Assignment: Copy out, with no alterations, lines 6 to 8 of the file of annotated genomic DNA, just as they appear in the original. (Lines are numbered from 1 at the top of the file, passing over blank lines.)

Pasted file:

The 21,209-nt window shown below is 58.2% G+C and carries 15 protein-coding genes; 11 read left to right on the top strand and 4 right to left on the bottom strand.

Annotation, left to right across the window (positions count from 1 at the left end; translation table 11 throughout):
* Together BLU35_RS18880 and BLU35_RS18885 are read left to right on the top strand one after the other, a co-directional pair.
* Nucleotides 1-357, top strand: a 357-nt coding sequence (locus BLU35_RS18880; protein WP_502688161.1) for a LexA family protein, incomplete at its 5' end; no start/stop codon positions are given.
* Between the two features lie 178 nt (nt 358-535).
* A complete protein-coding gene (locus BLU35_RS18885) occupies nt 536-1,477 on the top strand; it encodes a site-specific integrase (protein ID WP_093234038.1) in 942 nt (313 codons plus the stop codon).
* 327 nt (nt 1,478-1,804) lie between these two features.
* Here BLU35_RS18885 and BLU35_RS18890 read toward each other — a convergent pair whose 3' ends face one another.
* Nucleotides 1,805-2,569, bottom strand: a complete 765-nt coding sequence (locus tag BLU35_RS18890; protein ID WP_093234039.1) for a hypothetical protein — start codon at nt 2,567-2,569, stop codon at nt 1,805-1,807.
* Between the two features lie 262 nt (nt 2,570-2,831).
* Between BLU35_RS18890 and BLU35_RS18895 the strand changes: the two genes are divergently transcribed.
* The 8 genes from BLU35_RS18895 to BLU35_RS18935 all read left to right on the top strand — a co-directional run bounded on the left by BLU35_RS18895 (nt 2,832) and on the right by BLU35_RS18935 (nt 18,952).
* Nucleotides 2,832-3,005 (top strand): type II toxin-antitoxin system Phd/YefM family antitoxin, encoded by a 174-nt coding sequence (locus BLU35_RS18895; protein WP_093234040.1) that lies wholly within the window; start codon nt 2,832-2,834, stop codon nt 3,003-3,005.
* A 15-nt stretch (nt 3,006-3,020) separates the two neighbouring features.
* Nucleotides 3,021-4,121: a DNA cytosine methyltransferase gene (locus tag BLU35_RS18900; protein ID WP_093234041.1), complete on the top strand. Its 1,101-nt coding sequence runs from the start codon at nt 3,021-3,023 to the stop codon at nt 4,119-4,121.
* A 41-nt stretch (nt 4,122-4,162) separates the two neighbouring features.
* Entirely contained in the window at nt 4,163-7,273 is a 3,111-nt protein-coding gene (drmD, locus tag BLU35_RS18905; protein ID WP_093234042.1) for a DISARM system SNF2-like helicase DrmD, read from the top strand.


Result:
* A complete protein-coding gene (locus BLU35_RS18885) occupies nt 536-1,477 on the top strand; it encodes a site-specific integrase (protein ID WP_093234038.1) in 942 nt (313 codons plus the stop codon).
* 327 nt (nt 1,478-1,804) lie between these two features.
* Here BLU35_RS18885 and BLU35_RS18890 read toward each other — a convergent pair whose 3' ends face one another.